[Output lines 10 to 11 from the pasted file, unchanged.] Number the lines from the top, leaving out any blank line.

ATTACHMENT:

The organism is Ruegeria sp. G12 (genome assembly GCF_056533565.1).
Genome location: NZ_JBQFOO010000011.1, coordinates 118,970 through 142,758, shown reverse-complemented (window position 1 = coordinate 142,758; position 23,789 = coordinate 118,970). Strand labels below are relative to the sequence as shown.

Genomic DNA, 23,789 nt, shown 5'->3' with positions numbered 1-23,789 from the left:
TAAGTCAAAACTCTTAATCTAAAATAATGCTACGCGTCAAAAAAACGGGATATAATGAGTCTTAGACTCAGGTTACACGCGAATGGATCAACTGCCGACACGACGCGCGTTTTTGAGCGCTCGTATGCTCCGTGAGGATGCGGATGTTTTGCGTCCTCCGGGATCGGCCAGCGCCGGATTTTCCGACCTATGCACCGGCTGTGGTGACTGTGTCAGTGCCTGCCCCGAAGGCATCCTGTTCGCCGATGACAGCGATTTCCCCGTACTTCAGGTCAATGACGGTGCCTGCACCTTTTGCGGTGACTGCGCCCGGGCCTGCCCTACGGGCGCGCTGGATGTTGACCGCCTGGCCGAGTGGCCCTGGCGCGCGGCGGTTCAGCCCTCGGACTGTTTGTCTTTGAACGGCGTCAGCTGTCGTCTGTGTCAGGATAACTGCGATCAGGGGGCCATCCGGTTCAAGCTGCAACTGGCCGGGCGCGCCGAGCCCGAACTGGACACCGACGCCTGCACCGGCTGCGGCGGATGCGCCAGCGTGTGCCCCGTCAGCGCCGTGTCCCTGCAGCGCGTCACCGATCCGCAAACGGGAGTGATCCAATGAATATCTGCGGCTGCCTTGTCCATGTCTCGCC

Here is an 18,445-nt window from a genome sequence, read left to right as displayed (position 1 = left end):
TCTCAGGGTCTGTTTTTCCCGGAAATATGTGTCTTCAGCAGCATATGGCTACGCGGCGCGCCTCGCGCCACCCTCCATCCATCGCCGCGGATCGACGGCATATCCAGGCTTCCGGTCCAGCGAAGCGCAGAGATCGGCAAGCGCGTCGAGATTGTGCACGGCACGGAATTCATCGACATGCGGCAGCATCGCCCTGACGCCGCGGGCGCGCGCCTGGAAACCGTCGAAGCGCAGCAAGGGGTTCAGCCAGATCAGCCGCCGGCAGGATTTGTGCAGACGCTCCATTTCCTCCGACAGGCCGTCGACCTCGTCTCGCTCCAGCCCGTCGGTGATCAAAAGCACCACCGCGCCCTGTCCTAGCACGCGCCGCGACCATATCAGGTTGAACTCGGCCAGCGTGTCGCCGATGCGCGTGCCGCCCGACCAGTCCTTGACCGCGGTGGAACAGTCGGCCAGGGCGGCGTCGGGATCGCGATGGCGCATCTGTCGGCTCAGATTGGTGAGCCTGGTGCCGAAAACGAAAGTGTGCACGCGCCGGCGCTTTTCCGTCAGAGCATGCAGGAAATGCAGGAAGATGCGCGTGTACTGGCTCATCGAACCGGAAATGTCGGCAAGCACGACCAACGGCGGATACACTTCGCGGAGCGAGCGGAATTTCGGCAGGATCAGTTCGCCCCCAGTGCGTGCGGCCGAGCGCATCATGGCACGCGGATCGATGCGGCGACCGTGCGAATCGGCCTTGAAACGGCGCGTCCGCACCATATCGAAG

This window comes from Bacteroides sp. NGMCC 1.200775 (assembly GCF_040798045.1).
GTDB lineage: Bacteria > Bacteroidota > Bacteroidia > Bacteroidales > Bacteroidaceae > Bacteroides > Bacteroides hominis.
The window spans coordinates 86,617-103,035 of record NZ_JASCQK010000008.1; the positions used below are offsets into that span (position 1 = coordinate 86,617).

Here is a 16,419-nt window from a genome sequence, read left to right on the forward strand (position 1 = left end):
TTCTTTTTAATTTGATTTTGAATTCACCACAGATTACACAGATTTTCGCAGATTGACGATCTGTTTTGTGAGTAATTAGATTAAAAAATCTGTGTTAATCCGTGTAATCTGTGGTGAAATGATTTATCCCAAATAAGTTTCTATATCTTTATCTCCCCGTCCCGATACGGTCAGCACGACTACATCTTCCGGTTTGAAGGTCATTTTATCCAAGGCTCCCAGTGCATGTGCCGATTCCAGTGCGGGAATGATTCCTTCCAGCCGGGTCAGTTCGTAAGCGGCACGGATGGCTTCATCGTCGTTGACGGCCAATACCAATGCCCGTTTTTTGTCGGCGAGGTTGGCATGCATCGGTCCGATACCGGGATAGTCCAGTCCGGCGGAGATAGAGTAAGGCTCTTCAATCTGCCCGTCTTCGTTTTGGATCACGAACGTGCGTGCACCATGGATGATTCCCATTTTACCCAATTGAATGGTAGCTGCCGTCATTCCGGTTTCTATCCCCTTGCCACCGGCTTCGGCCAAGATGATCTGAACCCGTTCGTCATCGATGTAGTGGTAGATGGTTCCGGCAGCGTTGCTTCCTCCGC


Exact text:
Here is a 16,419-nt window from a genome sequence, read left to right on the forward strand (position 1 = left end):
TTCTTTTTAATTTGATTTTGAATTCACCACAGATTACACAGATTTTCGCAGATTGACGATCTGTTTTGTGAGTAATTAGATTAAAAAATCTGTGTTAATCCGTGTAATCTGTGGTGAAATGATTTATCCCAAATAAGTTTCTATATCTTTATCTCCCCGTCCCGATACGGTCAGCACGACTACATCTTCCGGTTTGAAGGTCATTTTATCCAAGGCTCCCAGTGCATGTGCCGATTCCAGTGCGGGAATGATTCCTTCCAGCCGGGTCAGTTCGTAAGCGGCACGGATGGCTTCATCGTCGTTGACGGCCAATACCAATGCCCGTTTTTTGTCGGCGAGGTTGGCATGCATCGGTCCGATACCGGGATAGTCCAGTCCGGCGGAGATAGAGTAAGGCTCTTCAATCTGCCCGTCTTCGTTTTGGATCACGAACGTGCGTGCACCATGGATGATTCCCATTTTACCCAATTGAATGGTAGCTGCCGTCATTCCGGTTTCTATCCCCTTGCCACCGGCTTCGGCCAAGATGATCTGAACCCGTTCGTCATCGATGTAGTGGTAGATGGTTCCGGCAGCGTTGCTTCCTCCGC